Tempting plans for the boat-dreaming season, part III

Well, I suppose it’s time for one of mine, finally. Here’s a two-sheet plywood dink I designed to be narrower and longer than the usual short and fat two-sheet flattie, with the intention that it would both look and row rather better without much more building work.

I had to make her a shade boxier forward than I’d hoped in order to work in a reasonable amount of displacement, but as well as carrying more crew and cargo overall, the extra shape will make her drier and more bouyant also.

I think she meets the design criteria pretty well.

If you’d like to build a little boat for your pond or as a tender to a larger boat, you might think of it as a Christmas present from me! If you do build it, do please let me know, as I’d love to hear about it.

Whoever you are, have a great Christmas holiday break, and I hope you’re looking forward to more www.intheboatshed.net in the coming year.

Download the files in the form of a zip file here: Light dinghy plans download

Light Dinghy

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5 thoughts on “Tempting plans for the boat-dreaming season, part III”

  1. Hello,
    Have been looking through this site at the amazing free plans and wondered if anyone has plans for a 8ish ft rowing boat/tender. Or, is it possible to reduce the dimensions of the light dinghy to suit.
    I require it as a tender first and foremost but would like to use it to row up the river nicely. That said I would respectfully prefer the plans to be laid with a vee bow.
    Can you help…I am a hefty 23 stones and will have a 9 stone passenger.
    Many thanks.

    1. A V-bowed boat has less bouyancy than a pram – that is it can carry less weight… So I’d argue that if the length must be 8ft, a pram will be the boat for you. The Light Dinghy would have to be built full-length to be useful to you also.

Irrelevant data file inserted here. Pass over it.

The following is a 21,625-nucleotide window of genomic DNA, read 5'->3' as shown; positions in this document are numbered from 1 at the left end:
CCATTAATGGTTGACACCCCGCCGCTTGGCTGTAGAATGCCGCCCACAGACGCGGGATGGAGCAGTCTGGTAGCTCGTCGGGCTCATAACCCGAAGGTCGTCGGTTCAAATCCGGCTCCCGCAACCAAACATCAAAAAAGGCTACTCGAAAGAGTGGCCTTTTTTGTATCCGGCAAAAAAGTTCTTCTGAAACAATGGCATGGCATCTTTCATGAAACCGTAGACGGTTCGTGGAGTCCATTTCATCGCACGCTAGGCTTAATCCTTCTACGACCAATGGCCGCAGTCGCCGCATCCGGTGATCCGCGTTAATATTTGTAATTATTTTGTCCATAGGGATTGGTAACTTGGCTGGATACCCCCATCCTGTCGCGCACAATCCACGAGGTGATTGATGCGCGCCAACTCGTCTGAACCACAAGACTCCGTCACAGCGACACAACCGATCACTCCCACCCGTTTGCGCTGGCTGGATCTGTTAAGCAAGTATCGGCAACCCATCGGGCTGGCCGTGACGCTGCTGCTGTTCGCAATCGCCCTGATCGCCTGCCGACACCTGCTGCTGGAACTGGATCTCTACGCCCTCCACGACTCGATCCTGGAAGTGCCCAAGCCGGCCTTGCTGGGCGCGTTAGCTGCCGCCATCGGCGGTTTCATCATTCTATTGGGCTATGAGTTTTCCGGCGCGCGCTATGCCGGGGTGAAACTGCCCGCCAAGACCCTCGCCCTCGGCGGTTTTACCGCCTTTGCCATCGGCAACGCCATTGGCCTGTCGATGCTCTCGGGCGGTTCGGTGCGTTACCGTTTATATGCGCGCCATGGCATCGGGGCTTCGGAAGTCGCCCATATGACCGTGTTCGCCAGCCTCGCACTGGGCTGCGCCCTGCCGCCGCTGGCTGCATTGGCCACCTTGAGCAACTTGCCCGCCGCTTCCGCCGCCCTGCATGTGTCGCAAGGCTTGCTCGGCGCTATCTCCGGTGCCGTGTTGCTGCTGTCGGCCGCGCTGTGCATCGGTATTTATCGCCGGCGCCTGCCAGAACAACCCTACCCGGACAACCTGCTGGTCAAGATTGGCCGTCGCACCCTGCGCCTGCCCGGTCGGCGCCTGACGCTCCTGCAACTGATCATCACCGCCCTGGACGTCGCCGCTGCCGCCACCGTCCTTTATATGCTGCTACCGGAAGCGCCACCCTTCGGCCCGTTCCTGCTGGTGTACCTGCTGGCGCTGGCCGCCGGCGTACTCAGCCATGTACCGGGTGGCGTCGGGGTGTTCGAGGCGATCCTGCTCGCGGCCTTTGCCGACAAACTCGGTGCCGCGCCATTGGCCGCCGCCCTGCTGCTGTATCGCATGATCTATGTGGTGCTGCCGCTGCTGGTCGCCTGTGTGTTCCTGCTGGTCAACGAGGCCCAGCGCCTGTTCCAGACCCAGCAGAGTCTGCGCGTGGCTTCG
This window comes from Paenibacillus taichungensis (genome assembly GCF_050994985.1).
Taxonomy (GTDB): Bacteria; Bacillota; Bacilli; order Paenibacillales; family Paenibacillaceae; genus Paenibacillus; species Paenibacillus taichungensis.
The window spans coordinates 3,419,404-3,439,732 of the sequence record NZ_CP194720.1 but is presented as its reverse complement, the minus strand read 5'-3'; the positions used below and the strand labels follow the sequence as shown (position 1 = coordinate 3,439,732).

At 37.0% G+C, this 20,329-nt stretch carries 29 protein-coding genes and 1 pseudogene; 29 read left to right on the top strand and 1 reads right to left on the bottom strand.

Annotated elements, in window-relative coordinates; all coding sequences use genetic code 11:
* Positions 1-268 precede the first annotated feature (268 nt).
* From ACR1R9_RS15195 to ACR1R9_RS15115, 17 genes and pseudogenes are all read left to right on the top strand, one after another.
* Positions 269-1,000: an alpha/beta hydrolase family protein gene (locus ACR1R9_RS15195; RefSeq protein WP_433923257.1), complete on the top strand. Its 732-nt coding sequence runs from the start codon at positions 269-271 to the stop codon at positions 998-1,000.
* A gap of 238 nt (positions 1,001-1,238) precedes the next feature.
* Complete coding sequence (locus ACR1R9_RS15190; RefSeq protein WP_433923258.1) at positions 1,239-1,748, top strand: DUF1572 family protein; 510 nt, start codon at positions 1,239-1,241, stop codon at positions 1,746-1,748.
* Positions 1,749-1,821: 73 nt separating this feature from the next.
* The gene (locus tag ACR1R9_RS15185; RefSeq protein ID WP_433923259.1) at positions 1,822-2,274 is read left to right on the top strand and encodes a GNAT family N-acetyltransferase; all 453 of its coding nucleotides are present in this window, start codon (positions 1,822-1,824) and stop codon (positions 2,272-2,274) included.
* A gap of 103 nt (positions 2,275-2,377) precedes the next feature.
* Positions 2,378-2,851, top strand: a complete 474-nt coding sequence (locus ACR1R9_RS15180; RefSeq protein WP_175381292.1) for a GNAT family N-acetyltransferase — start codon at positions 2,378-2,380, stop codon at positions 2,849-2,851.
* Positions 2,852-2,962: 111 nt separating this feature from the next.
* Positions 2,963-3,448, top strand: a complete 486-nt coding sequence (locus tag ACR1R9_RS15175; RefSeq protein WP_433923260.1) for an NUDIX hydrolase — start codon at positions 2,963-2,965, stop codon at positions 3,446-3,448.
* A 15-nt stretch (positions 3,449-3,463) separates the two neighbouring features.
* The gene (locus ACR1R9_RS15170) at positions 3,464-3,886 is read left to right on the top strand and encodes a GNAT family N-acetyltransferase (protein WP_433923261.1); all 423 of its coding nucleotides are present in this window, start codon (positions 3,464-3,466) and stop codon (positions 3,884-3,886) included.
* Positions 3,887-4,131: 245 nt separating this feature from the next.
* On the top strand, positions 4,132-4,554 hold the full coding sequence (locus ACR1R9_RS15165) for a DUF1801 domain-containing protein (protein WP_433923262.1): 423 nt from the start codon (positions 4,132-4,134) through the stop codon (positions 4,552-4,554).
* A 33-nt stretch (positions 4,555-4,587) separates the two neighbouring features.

My guess is that you’d be better off looking at a commercial pram design – or a longer boat.


  2. Hmm so many boats so little time…I’m looking for a simple, easy to build design to build with kids for use on the Dutch canals (flat and shallow, can be windy). My first list of criteria: Quick build & simple construction, stable (platform for fishing and general kids mucking around type stuff) will carry two kids/kid and adult (lets say 100kg), easily driven, could take a small electric outboard + weight of a battery (or two), ideally 3.5m LOA and 1.2m beam or thereabouts (that would fit in the space between teh other boats we have moored in the garden) last and least it should look okay (preferably boatlike). I’ve built in stitch and glue so experience isn’t an issue. However the patience of my 10 year old is. My first thought was jonboat but they are a bit beamy (and boxy) with no rise at the stern (I will never provive my youngest with enough power to plane!) . Then I stumbled across Lillypad and thought I’d found it. Now you’ve gone and confused me again with this one: She’s more boaty, I guess will have more secondary stability and I expect more manouverable with an e-motor? You’re thoughts on her suitability for the intended purpose would be welcome. Has she been built?

    1. I think she’d be fine in sheltered water. However, no-one has built her that I know of, so she hasn’t been tried.

      With your spec, I think I’d recommend the Ella skiff – it’s a bit more fiddly and takes a little more material, but youngsters will think it looks like a proper boat. It’s also well tried and is easy to drive under oars so would be the same under electric power.

      1. Thanks for taking the time to reply. Ella looks nice and fits the criterion “ boats should be pointy”. However, after building a model we’ve decided that, on this occasion, function beats form so a pram it is. We’ll have a go at the light dinghy when we get back from hols.

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